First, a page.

A lot of smaller breeds do bark a lot in my experience. Working and gun dog breeds also seem to bark a lot if they are not given adequate stimulus when left alone during the day - those breeds are honestly the ones I'd see the most of for behavioural consults relating to barking/other boredom issues like destruction when I was still in veterinary practice. Cavvies are probably one of the quieter smaller breeds. Sadly doesn't extend to Cockers - most Cockers I've met are big barkers. A lot of smaller poodles and poodle crosses do bark/yap. Probably not fitting for your scenario but a lot of the mastiff breeds are less likely to bark. Of course any breed categorisations are sweeping generalisations, and dogs that are typical barkers by breed may not bark, others who are "yappy breeds" may not bark at all.

Some of this DOES come down to the environment they're in, as well as their individual disposition. Is your dog bored? They usually either sleep, stress, or look for ways to entertain themselves. Barking obviously comes out of the latter two. And both can be improved by environmental enrichment - scatter feed (if you don't have birds that'll steal it), freeze food and/or toys into an ice cream tub ice block so things thaw over the course of the day giving your dog access. Hide treats for them to find. Get one of those cool little pet spy-cams so you can talk to them +/- give them treats during the day. Provide them with toys scattered throughout the yard... You can avoid the "barking at the mailman" scenario somewhat by having a solid front fence - what they can't see they usually don't think will hurt them OR can't be bothered having fun chasing. But some dogs will still react to the sounds. So not 100%. I'm not a fan of barking collars only because they don't address the underlying issue and can potentially make things worse if anxiety is part of the problem. Having a mate around definitely helps, so you've got a tick in that box already.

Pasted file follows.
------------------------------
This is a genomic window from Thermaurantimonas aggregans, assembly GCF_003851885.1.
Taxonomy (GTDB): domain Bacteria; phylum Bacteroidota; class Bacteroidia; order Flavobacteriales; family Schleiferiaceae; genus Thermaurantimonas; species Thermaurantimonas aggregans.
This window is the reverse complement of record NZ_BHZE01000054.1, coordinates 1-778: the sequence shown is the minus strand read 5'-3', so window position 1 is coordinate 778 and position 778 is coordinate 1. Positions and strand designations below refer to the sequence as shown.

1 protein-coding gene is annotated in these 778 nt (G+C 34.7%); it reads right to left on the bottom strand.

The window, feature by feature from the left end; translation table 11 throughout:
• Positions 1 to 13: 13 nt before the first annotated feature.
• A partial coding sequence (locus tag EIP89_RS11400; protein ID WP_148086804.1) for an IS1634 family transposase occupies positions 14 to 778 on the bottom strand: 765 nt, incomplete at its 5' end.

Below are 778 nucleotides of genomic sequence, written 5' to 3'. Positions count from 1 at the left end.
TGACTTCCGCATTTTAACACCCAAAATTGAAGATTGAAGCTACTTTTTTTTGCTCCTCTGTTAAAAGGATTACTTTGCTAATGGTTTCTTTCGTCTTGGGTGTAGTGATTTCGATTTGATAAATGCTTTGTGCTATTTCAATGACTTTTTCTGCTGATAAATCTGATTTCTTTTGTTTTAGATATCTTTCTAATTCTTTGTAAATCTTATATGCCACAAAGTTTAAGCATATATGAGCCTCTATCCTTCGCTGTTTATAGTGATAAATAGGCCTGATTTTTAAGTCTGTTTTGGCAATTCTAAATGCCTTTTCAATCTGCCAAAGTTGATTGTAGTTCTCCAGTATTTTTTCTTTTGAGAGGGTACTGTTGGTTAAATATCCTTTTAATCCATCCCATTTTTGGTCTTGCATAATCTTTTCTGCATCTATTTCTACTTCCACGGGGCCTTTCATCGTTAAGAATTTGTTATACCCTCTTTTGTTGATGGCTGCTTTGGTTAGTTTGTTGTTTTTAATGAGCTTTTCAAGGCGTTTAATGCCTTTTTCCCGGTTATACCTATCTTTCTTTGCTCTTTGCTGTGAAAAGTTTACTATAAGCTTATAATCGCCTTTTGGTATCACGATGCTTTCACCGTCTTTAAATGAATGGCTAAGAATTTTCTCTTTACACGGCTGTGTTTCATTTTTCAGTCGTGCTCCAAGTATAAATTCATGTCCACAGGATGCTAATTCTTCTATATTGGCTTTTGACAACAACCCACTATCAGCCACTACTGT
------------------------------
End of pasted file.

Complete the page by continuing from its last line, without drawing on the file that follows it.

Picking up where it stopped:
I'm not a small dog person... but if you like cavvies, I'd probably stick to them. They are such sweet little dogs. I've never, ever met a mean one.
Thanks Trinity. I remember meeting Mister Dog out at Gleneden Family Farm and he was a beautiful dog.  What breed is he?

I'd personally like a slightly larger dog but even though our yard is fully fenced, much of it is chain wire and only a metre or so high, so unless I want to replace/modify the fences, we need to select a breed that doesn't climb or jump.

Offline Paddler Ed

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Re: Poochon Dog & Barking
« Reply #5 on: October 06, 2019, 12:25:16 PM »
I'd personally like a slightly larger dog but even though our yard is fully fenced, much of it is chain wire and only a metre or so high, so unless I want to replace/modify the fences, we need to select a breed that doesn't climb or jump.

Again that comes down to training - we've got a Collie x Kelpie that somehow we've managed to train not to: